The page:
"New year, new me" is an age-old adage that doesn't often apply to the NFC East, or at least not three of the four teams therein, but the division has seen more shakeup in 2020 than any other in the NFL. It's an offseason filled with earth-moving changes, including the Dallas Cowboys parting ways with longtime head coach Jason Garrett only to see him sign on with the New York Giants as offensive coordinator -- the latter bucking big-name candidates to sign Joe Judge as head coach -- the Washington Redskins replacing Jay Gruden with the well-respected Ron Rivera, and the Cowboys matching that move in landing a whale in Mike McCarthy.

With the new heads of state in place, the questions now center around each team's ability to become the big dog in the division, and one that carries a Super Bowl bite versus simply a loud regular season bark only to tuck tail in the postseason. The Philadelphia Eagles are the most recent hoisters of the Lombardi trophy, which is why Doug Pederson remains firmly secured in his seat while the other three clubs underwent an upheaval, but that doesn't mean they have everything figured out. Given glaring questions on both sides of the ball, they have their work cut out for them as well.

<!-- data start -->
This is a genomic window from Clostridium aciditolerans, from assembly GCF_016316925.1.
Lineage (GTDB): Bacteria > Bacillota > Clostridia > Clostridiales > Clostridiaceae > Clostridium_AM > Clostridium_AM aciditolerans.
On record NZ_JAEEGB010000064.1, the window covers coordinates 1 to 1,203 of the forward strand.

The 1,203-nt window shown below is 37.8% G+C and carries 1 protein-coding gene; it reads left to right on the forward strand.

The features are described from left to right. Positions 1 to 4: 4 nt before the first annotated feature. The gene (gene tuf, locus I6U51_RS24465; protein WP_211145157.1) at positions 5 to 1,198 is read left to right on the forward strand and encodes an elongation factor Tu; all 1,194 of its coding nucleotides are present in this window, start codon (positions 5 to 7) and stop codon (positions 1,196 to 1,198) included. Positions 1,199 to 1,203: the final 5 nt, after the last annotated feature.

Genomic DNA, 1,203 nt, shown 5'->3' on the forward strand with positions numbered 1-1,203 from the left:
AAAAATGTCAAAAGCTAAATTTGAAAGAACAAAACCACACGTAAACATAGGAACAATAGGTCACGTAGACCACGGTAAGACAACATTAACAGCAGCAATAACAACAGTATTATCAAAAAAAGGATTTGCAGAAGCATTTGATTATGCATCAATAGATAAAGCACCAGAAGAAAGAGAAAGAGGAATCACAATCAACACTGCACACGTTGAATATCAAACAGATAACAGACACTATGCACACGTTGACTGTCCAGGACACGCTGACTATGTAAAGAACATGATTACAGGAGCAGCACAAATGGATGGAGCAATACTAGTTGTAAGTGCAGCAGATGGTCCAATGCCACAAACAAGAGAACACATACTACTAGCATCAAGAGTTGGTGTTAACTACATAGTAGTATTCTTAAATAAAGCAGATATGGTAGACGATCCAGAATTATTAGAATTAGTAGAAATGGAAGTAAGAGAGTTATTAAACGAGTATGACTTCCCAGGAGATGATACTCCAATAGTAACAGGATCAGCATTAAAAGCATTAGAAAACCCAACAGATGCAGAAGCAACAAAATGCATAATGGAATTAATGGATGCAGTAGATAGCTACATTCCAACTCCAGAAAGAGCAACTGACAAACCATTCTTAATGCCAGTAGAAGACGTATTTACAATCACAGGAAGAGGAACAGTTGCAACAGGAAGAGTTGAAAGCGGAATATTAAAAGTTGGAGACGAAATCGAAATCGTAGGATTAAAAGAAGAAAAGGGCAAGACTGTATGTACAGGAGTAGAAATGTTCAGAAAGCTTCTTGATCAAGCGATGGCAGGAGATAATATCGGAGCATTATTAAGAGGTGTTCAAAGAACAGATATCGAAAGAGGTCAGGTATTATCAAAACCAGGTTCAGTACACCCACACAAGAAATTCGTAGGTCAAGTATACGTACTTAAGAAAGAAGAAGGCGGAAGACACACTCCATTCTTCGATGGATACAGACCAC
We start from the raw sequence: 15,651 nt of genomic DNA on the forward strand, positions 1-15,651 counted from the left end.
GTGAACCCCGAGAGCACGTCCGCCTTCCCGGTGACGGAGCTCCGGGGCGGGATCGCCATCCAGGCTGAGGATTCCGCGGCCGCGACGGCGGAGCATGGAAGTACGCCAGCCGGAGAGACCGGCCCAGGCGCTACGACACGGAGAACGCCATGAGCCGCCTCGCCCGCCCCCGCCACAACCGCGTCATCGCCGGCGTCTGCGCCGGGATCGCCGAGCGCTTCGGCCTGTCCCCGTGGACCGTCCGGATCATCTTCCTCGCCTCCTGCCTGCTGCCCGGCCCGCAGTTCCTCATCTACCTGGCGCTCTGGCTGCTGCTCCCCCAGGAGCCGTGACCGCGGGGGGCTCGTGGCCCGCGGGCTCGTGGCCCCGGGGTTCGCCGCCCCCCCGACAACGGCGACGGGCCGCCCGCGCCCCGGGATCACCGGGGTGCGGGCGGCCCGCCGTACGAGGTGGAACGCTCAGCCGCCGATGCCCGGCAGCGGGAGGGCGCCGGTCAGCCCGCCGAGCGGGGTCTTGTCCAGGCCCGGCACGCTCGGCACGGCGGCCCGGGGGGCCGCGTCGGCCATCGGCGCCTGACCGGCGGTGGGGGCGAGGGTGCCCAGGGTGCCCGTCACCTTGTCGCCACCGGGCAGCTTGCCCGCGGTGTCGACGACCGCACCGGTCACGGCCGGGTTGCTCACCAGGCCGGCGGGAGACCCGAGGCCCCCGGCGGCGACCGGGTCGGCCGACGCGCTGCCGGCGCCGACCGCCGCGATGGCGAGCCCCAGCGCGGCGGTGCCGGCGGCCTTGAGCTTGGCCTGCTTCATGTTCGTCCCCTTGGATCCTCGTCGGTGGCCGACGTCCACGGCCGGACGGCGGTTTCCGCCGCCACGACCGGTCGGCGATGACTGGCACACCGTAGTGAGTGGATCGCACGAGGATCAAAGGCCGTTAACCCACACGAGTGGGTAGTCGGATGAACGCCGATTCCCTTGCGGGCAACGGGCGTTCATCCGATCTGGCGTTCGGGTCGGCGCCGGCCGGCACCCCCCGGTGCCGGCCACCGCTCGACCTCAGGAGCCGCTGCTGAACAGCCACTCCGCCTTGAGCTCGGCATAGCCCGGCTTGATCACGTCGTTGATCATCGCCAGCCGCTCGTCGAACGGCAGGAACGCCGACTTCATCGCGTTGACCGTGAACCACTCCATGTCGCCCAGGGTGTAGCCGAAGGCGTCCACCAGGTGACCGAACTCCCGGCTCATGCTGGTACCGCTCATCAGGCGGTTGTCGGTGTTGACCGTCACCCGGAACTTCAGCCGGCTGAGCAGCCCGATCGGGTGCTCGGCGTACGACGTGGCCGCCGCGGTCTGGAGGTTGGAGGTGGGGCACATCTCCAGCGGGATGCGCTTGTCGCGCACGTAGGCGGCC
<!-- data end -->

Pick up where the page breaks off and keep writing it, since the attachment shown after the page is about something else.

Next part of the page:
Let's take a look at the most important question each NFC East team must answer in 2020, if any are to emerge as a serious threat to the Kansas City Chiefs' throne.

Cowboys: Has Mike McCarthy truly evolved over his already-proven resumé?

The culture of football analytics initially took umbrage with McCarthy's talk of having somehow evolved to embrace it as a tool to improve upon his coaching prowess, and immediately aimed a skeptical eye at the claim. The Super Bowl-winning head coach was given just as much of an audible "hmph" when it was reported by CBS Sports, at the time of the hiring, that owner Jerry Jones would grant McCarthy a ton of power to sculpt the coaching staff, roster and the playbook going forward. Five months later, all but a minor portion of both factions have conceded to the glaring changes made -- including an analytics staff having been established in Dallas and the new-look approach to both free agency and the NFL draft.